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Latino Elected Officials: 'Honor' To Be Banned From Venezuela

Image: Venezuela's President Nicolas Maduro gestures during a meeting with supporters in Caracas
Venezuela's President Nicolas Maduro gestures during a meeting with supporters in Caracas, in this handout photo provided by Miraflores Palace October 11, 2014. HANDOUT / Reuters

Several U.S. Latino lawmakers who have been barred from entering Venezuela by president Nicolas Maduro for their criticism of the government took to Twitter to respond to the South American government's latest actions.

Florida Republican congresswoman Ileana Ros-Lehtinen tweeted in English as well as in Spanish, saying it was an "honor to have tyrant Maduro prohibit her entering the country to demand human rights."

Florida Republican congressman Mario Diaz-Balart also took to Twitter about the ban.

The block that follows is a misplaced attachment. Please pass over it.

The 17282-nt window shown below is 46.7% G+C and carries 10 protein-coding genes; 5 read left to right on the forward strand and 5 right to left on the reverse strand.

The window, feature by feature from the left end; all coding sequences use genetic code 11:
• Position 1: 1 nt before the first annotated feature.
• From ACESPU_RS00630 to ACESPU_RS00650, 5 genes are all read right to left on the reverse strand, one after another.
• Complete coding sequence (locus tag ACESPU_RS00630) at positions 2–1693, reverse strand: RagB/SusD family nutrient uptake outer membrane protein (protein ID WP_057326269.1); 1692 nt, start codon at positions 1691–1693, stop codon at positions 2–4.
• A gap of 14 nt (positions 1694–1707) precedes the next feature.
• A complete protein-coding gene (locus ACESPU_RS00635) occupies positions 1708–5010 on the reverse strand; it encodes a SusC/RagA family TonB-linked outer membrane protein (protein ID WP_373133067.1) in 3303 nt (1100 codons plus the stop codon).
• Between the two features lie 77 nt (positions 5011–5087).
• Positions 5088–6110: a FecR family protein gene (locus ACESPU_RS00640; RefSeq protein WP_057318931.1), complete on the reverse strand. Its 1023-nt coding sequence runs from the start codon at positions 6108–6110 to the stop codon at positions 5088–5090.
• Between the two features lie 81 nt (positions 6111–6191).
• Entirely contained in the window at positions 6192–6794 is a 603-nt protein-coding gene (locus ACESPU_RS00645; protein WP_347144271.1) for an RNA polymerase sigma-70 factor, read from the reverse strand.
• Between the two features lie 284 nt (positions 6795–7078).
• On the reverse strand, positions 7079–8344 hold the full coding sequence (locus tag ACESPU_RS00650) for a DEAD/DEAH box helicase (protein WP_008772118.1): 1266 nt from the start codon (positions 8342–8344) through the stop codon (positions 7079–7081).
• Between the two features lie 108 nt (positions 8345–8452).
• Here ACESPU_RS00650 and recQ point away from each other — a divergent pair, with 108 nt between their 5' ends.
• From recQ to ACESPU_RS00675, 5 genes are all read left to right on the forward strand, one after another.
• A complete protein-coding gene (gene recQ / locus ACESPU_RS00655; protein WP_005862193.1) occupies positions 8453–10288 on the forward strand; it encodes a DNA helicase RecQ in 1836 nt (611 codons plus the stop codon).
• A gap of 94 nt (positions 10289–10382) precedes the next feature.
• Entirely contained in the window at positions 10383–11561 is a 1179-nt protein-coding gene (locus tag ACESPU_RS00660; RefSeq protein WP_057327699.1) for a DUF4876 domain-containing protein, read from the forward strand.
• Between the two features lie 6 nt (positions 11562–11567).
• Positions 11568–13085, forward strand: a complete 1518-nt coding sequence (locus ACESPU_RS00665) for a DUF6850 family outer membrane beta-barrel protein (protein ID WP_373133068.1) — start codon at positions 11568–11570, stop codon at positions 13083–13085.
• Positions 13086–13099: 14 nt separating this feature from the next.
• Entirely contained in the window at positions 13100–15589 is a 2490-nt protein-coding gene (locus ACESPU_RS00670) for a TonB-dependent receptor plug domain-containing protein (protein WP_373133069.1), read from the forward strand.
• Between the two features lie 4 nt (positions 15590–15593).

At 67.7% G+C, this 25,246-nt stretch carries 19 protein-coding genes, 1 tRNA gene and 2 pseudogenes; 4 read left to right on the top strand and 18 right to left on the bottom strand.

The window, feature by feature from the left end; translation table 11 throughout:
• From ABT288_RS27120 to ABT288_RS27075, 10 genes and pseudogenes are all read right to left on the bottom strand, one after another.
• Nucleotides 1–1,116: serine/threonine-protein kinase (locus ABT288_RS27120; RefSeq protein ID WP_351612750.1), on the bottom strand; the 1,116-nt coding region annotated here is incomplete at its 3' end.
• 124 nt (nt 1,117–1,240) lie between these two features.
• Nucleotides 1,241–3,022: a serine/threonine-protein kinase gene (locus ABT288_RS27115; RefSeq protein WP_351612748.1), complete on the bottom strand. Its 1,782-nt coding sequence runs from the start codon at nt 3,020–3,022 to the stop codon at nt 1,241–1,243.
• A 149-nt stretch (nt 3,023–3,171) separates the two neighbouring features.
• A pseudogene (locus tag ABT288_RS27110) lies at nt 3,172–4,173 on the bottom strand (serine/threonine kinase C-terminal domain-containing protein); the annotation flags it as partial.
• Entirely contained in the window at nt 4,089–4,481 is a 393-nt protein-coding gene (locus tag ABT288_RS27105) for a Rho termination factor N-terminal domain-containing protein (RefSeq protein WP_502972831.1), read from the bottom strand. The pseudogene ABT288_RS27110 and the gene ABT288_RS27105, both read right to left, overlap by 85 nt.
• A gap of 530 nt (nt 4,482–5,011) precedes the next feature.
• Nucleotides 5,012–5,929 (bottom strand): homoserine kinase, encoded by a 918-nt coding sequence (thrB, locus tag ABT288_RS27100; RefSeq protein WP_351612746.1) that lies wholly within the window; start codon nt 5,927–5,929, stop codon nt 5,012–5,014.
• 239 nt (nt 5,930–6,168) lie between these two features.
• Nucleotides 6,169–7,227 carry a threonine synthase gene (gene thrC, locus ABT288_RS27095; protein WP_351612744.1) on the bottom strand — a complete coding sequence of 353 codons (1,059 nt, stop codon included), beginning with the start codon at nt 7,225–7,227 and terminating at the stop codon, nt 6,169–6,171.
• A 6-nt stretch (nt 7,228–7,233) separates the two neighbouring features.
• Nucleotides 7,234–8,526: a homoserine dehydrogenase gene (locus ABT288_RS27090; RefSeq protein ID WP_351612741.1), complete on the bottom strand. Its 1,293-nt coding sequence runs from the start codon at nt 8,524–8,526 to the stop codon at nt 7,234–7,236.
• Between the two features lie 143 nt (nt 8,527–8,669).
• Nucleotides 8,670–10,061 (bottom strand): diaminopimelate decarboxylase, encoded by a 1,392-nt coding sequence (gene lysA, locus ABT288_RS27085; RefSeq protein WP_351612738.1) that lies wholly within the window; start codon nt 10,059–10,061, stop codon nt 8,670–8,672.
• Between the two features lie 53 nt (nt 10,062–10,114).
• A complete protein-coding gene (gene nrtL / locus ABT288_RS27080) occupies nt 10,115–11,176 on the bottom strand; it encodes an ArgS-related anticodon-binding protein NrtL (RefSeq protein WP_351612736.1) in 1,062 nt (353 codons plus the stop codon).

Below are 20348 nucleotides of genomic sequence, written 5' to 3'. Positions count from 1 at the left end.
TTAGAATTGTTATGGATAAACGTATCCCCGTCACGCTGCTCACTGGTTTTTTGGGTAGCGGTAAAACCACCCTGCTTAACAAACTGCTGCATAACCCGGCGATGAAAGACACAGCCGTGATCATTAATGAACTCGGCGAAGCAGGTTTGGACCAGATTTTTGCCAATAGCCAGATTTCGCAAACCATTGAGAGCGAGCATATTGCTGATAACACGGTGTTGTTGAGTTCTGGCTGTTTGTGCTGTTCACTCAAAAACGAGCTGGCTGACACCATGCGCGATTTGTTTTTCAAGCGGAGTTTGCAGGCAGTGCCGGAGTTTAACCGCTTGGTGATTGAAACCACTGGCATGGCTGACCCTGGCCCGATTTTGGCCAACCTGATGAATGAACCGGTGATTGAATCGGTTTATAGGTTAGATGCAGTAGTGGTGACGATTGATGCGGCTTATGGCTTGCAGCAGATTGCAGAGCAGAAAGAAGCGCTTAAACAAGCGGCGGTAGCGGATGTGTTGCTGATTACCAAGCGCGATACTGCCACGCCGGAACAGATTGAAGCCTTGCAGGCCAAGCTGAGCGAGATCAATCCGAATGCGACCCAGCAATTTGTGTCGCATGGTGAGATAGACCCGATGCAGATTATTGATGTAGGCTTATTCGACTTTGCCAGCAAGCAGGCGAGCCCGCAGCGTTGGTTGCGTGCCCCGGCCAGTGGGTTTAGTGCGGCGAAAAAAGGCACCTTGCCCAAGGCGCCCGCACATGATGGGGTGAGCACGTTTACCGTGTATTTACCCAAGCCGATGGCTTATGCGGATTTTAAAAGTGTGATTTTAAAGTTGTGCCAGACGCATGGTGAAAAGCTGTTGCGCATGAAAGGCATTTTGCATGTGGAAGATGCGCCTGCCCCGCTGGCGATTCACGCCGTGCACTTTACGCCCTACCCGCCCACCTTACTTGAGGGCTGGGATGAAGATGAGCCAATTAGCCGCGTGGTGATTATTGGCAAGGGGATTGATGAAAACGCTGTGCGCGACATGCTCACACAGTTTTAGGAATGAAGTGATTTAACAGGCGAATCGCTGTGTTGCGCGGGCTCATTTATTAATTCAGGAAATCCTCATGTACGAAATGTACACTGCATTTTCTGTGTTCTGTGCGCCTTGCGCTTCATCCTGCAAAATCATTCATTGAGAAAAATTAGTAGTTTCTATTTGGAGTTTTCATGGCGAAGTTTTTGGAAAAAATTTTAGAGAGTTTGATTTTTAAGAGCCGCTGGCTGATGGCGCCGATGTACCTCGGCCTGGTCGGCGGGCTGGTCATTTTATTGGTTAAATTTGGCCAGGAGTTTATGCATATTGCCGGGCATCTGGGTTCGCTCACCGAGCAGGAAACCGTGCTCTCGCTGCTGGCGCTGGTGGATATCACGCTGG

New Jersey Democratic Senator Robert Menendez, an outspoken critic of Maduro, said he would continue speaking out against the Maduro government.

Apart from the ban on officials, Maduro also said the country might limit the number of American diplomatic officials, which would limit the processing of visas. The U.S. embassy in Caracas temporarily suspended new tourist visas for Venezuelans last year, citing staffing issues.

On Sunday Pope Francis said in an address he was praying for a 14-year-old boy killed by police in an anti-government protest. The incident has sparked outrage and more protests in the country.

"I would like to recall Venezuela, which is once again experiencing new moments of acute tension ... I pray for the victims and in particular for the boy killed a few days ago in San Cristobal," said the Pope.

The Pope also said he was hoping for the start of talks between the government and opposition.

--The Associated Press and Reuters also contributed to this report.